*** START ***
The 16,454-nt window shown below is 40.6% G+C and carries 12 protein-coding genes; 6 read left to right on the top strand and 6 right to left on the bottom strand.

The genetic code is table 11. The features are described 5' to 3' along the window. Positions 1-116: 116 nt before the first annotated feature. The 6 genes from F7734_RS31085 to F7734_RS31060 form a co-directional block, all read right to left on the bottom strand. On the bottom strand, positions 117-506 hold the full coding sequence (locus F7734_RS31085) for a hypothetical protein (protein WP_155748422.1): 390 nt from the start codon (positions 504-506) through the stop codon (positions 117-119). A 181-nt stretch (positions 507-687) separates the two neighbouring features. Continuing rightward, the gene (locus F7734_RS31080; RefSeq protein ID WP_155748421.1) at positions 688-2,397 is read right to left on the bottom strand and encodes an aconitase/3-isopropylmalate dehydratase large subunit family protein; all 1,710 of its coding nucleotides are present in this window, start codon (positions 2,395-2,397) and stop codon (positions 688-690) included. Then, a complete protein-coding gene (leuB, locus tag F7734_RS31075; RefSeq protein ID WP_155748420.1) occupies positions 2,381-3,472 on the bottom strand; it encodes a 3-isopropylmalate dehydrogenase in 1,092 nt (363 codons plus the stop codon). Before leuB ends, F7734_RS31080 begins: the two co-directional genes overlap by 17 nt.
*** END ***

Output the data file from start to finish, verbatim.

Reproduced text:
The 16,454-nt window shown below is 40.6% G+C and carries 12 protein-coding genes; 6 read left to right on the top strand and 6 right to left on the bottom strand.

The genetic code is table 11. The features are described 5' to 3' along the window. Positions 1-116: 116 nt before the first annotated feature. The 6 genes from F7734_RS31085 to F7734_RS31060 form a co-directional block, all read right to left on the bottom strand. On the bottom strand, positions 117-506 hold the full coding sequence (locus F7734_RS31085) for a hypothetical protein (protein WP_155748422.1): 390 nt from the start codon (positions 504-506) through the stop codon (positions 117-119). A 181-nt stretch (positions 507-687) separates the two neighbouring features. Continuing rightward, the gene (locus F7734_RS31080; RefSeq protein ID WP_155748421.1) at positions 688-2,397 is read right to left on the bottom strand and encodes an aconitase/3-isopropylmalate dehydratase large subunit family protein; all 1,710 of its coding nucleotides are present in this window, start codon (positions 2,395-2,397) and stop codon (positions 688-690) included. Then, a complete protein-coding gene (leuB, locus tag F7734_RS31075; RefSeq protein ID WP_155748420.1) occupies positions 2,381-3,472 on the bottom strand; it encodes a 3-isopropylmalate dehydrogenase in 1,092 nt (363 codons plus the stop codon). Before leuB ends, F7734_RS31080 begins: the two co-directional genes overlap by 17 nt.